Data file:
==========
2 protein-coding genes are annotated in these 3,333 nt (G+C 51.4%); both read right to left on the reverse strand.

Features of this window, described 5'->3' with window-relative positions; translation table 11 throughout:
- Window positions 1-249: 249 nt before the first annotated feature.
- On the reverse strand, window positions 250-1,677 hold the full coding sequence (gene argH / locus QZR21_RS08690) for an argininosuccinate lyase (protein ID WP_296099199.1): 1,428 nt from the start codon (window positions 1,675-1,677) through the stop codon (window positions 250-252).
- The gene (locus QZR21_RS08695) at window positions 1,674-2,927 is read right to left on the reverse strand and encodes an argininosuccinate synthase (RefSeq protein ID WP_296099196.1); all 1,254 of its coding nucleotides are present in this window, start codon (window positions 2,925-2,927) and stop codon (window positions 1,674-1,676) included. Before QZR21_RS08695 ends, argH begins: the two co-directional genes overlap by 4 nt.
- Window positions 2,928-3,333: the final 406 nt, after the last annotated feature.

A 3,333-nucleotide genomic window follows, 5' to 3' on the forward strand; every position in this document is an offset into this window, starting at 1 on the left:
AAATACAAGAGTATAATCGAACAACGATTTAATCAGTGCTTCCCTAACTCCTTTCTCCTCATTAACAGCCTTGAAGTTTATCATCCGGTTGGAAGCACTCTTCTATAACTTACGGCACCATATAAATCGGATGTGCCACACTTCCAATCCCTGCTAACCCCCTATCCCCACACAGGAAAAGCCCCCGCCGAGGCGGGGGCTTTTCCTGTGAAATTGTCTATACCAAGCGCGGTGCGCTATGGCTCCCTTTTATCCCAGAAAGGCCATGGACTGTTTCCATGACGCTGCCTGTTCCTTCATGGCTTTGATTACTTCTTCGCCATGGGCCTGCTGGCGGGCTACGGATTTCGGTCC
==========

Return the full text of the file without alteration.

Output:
2 protein-coding genes are annotated in these 3,333 nt (G+C 51.4%); both read right to left on the reverse strand.

Features of this window, described 5'->3' with window-relative positions; translation table 11 throughout:
- Window positions 1-249: 249 nt before the first annotated feature.
- On the reverse strand, window positions 250-1,677 hold the full coding sequence (gene argH / locus QZR21_RS08690) for an argininosuccinate lyase (protein ID WP_296099199.1): 1,428 nt from the start codon (window positions 1,675-1,677) through the stop codon (window positions 250-252).
- The gene (locus QZR21_RS08695) at window positions 1,674-2,927 is read right to left on the reverse strand and encodes an argininosuccinate synthase (RefSeq protein ID WP_296099196.1); all 1,254 of its coding nucleotides are present in this window, start codon (window positions 2,925-2,927) and stop codon (window positions 1,674-1,676) included. Before QZR21_RS08695 ends, argH begins: the two co-directional genes overlap by 4 nt.
- Window positions 2,928-3,333: the final 406 nt, after the last annotated feature.

A 3,333-nucleotide genomic window follows, 5' to 3' on the forward strand; every position in this document is an offset into this window, starting at 1 on the left:
AAATACAAGAGTATAATCGAACAACGATTTAATCAGTGCTTCCCTAACTCCTTTCTCCTCATTAACAGCCTTGAAGTTTATCATCCGGTTGGAAGCACTCTTCTATAACTTACGGCACCATATAAATCGGATGTGCCACACTTCCAATCCCTGCTAACCCCCTATCCCCACACAGGAAAAGCCCCCGCCGAGGCGGGGGCTTTTCCTGTGAAATTGTCTATACCAAGCGCGGTGCGCTATGGCTCCCTTTTATCCCAGAAAGGCCATGGACTGTTTCCATGACGCTGCCTGTTCCTTCATGGCTTTGATTACTTCTTCGCCATGGGCCTGCTGGCGGGCTACGGATTTCGGTCC